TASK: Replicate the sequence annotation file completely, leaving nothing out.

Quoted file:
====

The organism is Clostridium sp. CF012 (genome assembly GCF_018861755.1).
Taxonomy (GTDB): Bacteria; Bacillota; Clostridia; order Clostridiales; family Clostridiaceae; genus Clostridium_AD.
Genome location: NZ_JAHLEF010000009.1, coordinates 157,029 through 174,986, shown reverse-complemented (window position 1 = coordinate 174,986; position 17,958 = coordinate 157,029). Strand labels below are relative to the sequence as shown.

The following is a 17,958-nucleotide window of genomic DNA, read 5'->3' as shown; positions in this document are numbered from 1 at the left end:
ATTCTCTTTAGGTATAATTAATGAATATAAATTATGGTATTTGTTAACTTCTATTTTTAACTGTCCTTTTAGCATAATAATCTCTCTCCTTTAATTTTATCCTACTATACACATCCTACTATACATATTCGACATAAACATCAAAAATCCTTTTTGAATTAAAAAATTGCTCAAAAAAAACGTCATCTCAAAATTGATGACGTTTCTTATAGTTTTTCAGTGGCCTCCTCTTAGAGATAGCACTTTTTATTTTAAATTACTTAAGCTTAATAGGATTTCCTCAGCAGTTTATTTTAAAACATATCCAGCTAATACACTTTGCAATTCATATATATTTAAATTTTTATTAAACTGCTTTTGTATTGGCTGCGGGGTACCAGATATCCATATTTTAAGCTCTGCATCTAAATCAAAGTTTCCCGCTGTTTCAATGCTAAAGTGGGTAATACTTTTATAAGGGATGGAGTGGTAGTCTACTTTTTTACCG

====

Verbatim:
The organism is Clostridium sp. CF012 (genome assembly GCF_018861755.1).
Taxonomy (GTDB): Bacteria; Bacillota; Clostridia; order Clostridiales; family Clostridiaceae; genus Clostridium_AD.
Genome location: NZ_JAHLEF010000009.1, coordinates 157,029 through 174,986, shown reverse-complemented (window position 1 = coordinate 174,986; position 17,958 = coordinate 157,029). Strand labels below are relative to the sequence as shown.

The following is a 17,958-nucleotide window of genomic DNA, read 5'->3' as shown; positions in this document are numbered from 1 at the left end:
ATTCTCTTTAGGTATAATTAATGAATATAAATTATGGTATTTGTTAACTTCTATTTTTAACTGTCCTTTTAGCATAATAATCTCTCTCCTTTAATTTTATCCTACTATACACATCCTACTATACATATTCGACATAAACATCAAAAATCCTTTTTGAATTAAAAAATTGCTCAAAAAAAACGTCATCTCAAAATTGATGACGTTTCTTATAGTTTTTCAGTGGCCTCCTCTTAGAGATAGCACTTTTTATTTTAAATTACTTAAGCTTAATAGGATTTCCTCAGCAGTTTATTTTAAAACATATCCAGCTAATACACTTTGCAATTCATATATATTTAAATTTTTATTAAACTGCTTTTGTATTGGCTGCGGGGTACCAGATATCCATATTTTAAGCTCTGCATCTAAATCAAAGTTTCCCGCTGTTTCAATGCTAAAGTGGGTAATACTTTTATAAGGGATGGAGTGGTAGTCTACTTTTTTACCG